I did a little reading, noticing that many people reported giving their excess kombucha SCOBYs to their chickens, and I’ve done that too.  The chickens eat them like worms. No one reported any problems, and the SCOBYs retain quite a bit of kombucha in their layers. So I figured, why not?

I started noticing, a week or so after I began the kombucha regimen, that the eggs were clean.  Not just cleaner, but clean.  Rarely did I even get a little streak or smear of poop on an egg.  The majority of my eggs were pristine, like they’d been washed.  The change was noticeable, because they were pretty poopy before.  So I had nice, clean eggs all fall and into the winter.

In late winter, I came down with a bad case of influenza.  The old-fashioned stuff.  I was sick, really sick, for over a month.  During that time, Dennis took over feeding the chickens, and I hadn’t told him about the kombucha.  Didn’t even think about it until I was well enough to scramble myself an egg.  And then I noticed that the eggs were poopy again.

I told Dennis about the kombucha/scratch combo, and he started doing it.  Within a couple of days, the eggs were clean again.  No fooling.

Since then, we’ve had chicken minders for a week or so, at least three times, while we were gone on vacation.  I never tell them about the kombucha or ask them to do it because I don’t want the chickens getting too much kombucha. You never know how well people are actually listening when you tell them how to do something. Each time when we’ve returned, the eggs are poopy.  And each time, after a few days back on the booch, the eggs are clean again when I gather them.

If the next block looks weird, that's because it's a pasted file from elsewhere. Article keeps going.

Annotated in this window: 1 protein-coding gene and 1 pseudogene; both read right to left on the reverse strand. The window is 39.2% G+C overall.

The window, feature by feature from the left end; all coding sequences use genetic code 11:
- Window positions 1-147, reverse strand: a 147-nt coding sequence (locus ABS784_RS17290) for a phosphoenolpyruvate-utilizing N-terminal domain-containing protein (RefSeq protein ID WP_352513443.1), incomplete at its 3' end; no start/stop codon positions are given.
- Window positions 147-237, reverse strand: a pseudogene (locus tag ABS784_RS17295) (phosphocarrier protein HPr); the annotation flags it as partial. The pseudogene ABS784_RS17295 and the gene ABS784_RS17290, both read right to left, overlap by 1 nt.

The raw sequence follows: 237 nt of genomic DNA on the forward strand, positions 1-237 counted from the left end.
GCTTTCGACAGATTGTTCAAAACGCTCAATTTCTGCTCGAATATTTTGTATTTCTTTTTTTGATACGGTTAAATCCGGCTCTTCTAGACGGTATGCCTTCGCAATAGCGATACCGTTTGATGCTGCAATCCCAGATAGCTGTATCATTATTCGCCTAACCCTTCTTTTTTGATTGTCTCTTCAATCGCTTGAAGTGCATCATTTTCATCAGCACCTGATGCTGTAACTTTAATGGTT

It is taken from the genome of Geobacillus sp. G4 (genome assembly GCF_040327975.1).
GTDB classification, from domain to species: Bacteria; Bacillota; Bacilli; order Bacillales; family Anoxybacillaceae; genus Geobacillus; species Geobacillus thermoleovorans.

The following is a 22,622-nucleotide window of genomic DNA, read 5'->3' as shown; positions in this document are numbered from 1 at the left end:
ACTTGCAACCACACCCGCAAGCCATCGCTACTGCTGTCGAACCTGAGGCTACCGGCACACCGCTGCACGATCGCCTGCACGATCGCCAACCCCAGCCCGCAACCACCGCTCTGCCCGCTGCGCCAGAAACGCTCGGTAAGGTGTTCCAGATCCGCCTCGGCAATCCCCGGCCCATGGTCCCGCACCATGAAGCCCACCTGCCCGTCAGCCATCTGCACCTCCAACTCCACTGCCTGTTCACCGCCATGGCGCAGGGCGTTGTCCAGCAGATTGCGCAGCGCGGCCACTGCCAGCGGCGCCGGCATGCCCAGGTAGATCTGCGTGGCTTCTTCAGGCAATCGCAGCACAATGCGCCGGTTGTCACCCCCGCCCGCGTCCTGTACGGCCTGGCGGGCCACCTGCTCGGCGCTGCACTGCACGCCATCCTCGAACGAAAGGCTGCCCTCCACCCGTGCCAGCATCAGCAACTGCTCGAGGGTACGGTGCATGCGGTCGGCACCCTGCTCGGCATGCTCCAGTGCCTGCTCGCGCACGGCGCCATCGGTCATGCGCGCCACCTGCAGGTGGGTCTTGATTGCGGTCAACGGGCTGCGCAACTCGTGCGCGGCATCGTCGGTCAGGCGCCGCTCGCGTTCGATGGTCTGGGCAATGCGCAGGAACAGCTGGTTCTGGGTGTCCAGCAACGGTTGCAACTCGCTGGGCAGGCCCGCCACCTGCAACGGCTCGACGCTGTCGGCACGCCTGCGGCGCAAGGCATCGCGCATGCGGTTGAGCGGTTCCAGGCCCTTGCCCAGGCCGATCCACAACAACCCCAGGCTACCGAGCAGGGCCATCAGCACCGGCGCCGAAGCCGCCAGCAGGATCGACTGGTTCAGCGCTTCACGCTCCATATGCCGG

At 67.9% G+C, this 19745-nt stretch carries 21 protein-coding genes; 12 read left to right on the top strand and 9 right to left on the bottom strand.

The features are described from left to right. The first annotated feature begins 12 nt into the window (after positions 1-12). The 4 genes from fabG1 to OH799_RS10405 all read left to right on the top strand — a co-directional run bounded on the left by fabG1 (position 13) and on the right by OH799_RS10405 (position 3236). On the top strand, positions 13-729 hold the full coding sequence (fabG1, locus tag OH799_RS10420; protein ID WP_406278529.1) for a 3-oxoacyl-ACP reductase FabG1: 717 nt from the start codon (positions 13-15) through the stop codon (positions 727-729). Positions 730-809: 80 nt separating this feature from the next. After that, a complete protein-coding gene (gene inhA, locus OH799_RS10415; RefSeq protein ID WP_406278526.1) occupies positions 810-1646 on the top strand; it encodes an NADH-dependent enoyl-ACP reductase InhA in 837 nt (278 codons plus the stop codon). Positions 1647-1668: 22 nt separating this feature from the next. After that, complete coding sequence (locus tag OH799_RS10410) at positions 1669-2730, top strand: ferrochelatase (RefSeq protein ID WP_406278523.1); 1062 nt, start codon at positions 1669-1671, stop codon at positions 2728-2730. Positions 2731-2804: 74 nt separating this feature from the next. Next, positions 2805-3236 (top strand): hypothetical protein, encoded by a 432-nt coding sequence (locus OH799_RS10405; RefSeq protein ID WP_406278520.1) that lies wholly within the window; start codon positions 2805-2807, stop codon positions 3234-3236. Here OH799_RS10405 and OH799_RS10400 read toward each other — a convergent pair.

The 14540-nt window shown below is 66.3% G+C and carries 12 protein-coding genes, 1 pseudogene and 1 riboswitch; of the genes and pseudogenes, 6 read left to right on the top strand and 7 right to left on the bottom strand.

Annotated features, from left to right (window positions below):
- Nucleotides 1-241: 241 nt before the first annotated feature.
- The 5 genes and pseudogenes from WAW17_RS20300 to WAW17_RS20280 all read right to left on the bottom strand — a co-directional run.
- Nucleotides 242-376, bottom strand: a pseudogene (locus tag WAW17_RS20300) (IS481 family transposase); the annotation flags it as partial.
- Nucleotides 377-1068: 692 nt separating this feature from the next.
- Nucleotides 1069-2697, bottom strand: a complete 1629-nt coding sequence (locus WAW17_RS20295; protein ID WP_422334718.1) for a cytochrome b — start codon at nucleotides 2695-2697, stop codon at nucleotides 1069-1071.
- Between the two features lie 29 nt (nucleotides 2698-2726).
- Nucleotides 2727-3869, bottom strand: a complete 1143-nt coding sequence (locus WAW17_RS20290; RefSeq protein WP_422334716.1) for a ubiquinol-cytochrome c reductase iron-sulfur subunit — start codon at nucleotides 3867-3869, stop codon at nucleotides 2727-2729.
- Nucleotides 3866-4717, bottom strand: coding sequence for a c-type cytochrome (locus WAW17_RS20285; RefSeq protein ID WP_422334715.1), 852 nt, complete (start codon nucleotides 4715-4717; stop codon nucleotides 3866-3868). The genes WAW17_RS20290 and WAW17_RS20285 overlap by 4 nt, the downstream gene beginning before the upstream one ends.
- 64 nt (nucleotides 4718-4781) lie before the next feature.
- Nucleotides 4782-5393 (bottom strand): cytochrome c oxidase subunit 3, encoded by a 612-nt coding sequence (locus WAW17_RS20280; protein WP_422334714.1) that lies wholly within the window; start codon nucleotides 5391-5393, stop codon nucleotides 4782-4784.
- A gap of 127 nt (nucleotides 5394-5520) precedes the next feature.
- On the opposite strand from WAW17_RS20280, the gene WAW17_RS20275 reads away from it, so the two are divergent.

The last time we left, the neighbor boy who was minding the chickens put a half-pan of dry scratch in the run for the hens so they had 24/7 access to it, something I never do, but it proved one thing to me.  It’s definitely the kombucha, not the scratch, that’s keeping those eggs clean.  I’d had a slight, niggling doubt about that, but this time was the clincher. I had poopy eggs for two days after we got back, until those chickens got some kombucha back in their systems.

In the first picture below, you can see that the eggs are very clean.  I don’t wash my eggs until I use them, if I need to wash them.  (If you have backyard chickens, you know why, but for those who don’t:  the reason you don’t wash eggs until you want to use them is that when the chicken lays the egg, it comes out with a protective coating that seals the shell and prolongs the life of the egg inside.  Store-bought eggs are washed, and they have shorter shelf lives than unwashed backyard eggs.) In the second photo, I’ve tried to take a close-up of the only egg in this carton (gathered over about a week’s time) that has any sign of poop on it.  It’s just a faint dark smear (not the reddish speckles–that is just pigment in the shell), and might not even be poop.  It could just be a smear of dirt from a chicken foot.  This is typical for my eggs when the chickens are getting kombucha at least three times a week.

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Kombucha for chickens makes cleaner eggs.  I don’t know why.  I could speculate, but I don’t know enough about the anatomy or digestive system of a chicken.  I just know it works.